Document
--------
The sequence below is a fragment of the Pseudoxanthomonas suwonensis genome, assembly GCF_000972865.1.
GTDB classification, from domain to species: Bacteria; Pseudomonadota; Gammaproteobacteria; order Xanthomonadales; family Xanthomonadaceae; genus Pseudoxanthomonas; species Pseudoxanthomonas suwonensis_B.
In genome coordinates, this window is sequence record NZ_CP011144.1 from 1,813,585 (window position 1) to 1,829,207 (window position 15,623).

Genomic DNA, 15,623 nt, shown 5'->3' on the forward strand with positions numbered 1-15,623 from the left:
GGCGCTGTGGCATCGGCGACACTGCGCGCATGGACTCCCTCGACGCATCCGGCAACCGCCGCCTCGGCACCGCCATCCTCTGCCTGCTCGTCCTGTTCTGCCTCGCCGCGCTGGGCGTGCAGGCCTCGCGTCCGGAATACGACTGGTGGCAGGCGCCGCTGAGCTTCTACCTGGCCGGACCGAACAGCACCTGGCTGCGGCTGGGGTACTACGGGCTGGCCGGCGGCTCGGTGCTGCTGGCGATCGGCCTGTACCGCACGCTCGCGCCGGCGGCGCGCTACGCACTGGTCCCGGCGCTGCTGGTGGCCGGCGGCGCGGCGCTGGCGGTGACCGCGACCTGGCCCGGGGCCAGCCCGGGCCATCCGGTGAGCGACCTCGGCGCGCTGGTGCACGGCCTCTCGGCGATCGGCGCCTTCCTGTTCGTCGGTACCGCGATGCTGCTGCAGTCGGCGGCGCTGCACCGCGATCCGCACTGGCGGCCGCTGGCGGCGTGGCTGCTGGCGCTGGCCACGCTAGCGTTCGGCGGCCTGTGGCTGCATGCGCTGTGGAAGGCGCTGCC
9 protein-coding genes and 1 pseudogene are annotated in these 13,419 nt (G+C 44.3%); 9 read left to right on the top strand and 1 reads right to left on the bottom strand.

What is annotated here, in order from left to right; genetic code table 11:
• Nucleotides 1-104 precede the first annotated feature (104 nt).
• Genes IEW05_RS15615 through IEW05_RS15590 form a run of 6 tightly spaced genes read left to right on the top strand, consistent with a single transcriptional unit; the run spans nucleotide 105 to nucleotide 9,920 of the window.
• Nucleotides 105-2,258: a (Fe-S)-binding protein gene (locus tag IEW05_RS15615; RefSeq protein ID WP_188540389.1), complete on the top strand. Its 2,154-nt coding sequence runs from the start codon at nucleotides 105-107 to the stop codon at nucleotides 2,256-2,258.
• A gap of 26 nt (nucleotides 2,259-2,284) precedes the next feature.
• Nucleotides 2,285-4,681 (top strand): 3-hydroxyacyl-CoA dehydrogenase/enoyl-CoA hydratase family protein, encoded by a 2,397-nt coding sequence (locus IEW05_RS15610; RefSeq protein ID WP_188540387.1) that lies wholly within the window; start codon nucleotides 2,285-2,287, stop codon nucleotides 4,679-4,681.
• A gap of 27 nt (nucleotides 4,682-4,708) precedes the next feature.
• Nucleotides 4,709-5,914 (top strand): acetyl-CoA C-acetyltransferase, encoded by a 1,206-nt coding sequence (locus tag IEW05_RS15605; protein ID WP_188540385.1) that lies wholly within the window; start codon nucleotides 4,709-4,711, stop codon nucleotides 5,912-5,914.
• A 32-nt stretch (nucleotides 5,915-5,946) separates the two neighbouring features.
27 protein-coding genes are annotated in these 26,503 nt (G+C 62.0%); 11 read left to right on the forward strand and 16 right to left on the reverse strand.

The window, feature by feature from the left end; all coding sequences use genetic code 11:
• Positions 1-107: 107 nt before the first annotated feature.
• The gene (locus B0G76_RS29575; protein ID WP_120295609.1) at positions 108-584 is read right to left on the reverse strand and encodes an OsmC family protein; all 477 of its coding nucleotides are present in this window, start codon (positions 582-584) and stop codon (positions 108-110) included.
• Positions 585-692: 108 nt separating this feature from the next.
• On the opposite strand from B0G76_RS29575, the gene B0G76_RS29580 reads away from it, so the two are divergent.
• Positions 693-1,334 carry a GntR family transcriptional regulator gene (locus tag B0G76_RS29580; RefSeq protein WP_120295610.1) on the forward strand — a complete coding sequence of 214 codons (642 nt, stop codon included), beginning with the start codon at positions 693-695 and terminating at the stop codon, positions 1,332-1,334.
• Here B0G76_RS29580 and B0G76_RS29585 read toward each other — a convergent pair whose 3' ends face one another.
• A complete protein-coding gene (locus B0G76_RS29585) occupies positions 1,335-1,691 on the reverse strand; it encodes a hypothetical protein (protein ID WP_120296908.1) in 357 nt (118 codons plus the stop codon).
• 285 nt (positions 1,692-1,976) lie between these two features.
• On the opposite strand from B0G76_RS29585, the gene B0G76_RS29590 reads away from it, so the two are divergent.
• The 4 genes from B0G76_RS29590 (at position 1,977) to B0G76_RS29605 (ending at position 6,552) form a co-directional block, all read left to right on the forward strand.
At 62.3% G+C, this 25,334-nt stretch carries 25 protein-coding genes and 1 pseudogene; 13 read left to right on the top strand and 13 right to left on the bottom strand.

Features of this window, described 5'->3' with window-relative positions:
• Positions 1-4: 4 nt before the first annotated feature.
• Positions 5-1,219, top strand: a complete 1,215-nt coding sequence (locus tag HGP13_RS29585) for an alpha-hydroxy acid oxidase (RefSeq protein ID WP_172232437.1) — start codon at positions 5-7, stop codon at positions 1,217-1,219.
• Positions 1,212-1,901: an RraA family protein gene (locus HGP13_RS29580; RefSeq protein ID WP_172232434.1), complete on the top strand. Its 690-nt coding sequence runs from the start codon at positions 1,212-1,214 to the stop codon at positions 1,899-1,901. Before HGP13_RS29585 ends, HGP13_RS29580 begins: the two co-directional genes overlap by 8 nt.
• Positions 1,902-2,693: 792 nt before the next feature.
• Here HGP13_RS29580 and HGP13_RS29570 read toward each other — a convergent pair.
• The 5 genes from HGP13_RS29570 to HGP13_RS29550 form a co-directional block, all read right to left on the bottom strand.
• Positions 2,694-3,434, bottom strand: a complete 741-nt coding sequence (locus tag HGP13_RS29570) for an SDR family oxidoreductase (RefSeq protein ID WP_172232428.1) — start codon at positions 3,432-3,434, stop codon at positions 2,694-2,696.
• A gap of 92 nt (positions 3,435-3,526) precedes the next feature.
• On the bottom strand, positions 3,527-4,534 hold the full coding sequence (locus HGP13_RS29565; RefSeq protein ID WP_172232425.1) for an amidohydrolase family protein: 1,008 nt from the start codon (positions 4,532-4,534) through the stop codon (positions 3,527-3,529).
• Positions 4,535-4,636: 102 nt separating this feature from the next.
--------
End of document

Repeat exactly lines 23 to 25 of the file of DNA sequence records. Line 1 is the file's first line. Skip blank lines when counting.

• Here B0G76_RS29580 and B0G76_RS29585 read toward each other — a convergent pair whose 3' ends face one another.
• A complete protein-coding gene (locus B0G76_RS29585) occupies positions 1,335-1,691 on the reverse strand; it encodes a hypothetical protein (protein ID WP_120296908.1) in 357 nt (118 codons plus the stop codon).
• 285 nt (positions 1,692-1,976) lie between these two features.